I would like to know some examples of interesting (to the layman or young student), easy-to-describe examples of mathematics that has had profound unanticipated useful applications in the real world. For my own purposes, the longer the gap between the theory and the application, the better.
My purpose is to explain to the people I know why studying theoretical mathematics isn’t a waste of time, and more importantly to motivate students. The reason I would like to have a longer time gap is that I want it to be clear that the mathematicians could not possibly have had the future applications of their work in mind.
A good example of this is Robert Lang’s TED talk about origami, in which he describes how origami artists applied circle packing to their own work to construct designs, and how later engineers used origami to construct devices that can be transported compactly and then unfold to fill a larger space. His premier example is that of transporting large telescope lenses into space; since they are made of glass, they have to be carefully folded, and not just stuffed into a canister.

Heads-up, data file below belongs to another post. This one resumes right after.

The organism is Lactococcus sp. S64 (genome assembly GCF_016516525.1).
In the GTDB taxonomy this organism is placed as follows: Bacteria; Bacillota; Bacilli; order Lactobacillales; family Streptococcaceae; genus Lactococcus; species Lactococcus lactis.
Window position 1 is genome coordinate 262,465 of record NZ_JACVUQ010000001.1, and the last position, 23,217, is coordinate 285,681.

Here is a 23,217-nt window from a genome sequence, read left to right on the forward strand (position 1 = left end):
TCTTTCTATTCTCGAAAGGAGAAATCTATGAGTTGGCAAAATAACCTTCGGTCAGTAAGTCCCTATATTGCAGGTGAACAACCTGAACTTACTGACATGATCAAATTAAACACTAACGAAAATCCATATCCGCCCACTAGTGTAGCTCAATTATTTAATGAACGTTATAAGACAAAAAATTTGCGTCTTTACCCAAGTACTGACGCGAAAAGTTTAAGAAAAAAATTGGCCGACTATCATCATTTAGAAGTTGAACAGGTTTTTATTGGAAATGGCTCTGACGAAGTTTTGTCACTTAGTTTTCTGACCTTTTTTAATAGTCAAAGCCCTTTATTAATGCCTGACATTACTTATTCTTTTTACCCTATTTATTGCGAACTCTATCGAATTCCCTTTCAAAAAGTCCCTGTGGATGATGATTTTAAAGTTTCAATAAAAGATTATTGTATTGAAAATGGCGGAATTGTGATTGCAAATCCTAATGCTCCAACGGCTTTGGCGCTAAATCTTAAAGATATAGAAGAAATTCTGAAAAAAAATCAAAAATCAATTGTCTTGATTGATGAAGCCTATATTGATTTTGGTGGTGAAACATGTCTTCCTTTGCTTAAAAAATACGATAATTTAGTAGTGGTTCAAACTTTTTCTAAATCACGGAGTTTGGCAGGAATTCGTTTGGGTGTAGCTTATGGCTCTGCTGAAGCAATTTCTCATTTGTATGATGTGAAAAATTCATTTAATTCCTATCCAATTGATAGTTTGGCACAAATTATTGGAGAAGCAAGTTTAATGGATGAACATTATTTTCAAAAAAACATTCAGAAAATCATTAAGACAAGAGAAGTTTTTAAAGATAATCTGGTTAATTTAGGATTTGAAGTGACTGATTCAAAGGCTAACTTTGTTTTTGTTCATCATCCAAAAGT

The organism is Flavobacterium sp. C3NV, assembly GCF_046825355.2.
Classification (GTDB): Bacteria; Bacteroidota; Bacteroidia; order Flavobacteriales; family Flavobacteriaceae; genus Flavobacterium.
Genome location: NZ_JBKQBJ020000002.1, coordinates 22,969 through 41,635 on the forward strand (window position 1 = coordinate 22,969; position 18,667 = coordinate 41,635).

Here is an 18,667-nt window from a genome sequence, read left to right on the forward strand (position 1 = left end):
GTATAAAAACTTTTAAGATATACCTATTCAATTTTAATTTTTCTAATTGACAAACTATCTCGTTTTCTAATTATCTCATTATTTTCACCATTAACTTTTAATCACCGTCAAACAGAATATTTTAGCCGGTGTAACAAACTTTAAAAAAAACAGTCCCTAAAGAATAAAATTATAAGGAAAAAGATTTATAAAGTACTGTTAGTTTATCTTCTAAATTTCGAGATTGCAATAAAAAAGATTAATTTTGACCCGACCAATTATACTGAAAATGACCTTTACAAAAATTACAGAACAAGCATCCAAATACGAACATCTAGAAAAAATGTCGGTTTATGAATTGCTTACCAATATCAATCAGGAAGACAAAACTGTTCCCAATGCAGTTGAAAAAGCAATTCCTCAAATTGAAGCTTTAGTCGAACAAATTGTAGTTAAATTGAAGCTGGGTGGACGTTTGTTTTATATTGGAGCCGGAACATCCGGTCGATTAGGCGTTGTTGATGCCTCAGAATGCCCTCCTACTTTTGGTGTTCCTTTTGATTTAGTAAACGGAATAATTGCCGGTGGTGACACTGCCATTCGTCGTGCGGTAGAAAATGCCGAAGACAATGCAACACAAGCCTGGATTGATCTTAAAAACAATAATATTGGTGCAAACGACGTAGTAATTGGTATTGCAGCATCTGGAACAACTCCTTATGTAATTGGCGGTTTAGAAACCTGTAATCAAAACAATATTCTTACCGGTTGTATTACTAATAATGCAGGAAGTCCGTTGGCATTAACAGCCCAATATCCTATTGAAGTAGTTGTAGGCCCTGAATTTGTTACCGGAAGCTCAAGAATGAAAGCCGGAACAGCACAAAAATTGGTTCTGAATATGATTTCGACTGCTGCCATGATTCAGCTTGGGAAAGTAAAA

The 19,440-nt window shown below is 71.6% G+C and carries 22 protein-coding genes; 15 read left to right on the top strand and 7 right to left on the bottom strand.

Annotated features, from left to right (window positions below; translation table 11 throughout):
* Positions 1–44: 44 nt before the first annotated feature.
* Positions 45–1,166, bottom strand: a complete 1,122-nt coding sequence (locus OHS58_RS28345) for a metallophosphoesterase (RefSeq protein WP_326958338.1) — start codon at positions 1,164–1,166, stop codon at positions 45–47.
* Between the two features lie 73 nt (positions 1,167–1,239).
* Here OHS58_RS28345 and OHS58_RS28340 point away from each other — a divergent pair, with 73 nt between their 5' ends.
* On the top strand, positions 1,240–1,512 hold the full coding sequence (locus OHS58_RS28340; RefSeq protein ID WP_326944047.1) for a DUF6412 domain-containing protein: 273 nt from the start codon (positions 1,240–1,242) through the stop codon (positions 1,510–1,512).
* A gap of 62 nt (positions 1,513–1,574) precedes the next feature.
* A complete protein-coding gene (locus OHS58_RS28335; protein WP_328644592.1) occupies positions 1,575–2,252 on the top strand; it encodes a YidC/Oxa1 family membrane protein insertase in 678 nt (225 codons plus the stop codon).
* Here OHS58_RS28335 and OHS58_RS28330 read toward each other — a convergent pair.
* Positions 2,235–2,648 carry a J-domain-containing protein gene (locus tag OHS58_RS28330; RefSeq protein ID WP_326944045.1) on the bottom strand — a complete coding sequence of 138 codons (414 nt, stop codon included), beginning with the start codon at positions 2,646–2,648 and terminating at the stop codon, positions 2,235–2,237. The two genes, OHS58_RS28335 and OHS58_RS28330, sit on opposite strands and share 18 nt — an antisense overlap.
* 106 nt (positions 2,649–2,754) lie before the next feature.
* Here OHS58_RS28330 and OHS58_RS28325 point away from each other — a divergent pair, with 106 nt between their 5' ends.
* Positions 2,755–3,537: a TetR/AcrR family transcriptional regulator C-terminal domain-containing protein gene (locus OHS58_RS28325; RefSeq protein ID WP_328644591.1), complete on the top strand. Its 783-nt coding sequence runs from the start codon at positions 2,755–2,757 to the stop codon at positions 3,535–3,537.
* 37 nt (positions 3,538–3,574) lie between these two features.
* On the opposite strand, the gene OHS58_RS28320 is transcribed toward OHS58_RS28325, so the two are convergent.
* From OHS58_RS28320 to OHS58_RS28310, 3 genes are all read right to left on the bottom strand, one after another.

Other examples are how number theory was developed and later used in cryptography, and how polynomials were studied and later found to be useful in all sorts of applications. These have drawbacks, however. Cryptography and its uses in computer science are basically still math, and it’s quite complicated. It’s also not so clear that people studying polynomials weren’t aware of their many potential applications.
Are there other good examples that fit my criteria? I think the latter two examples I mentioned could also be good examples, if presented correctly, but I’m not sure how best to go about that (and I am most interested in hearing of other connections).
Edit: If my motivation (or its wording) bothers you, please just ignore it and instead note that surprising later applications and connections make for interesting and engaging talks.
A classic example is conic sections, which were studied as pure math in ancient Greece and turned out to describe planetary orbits in Newtonian physics (about 2000 years later).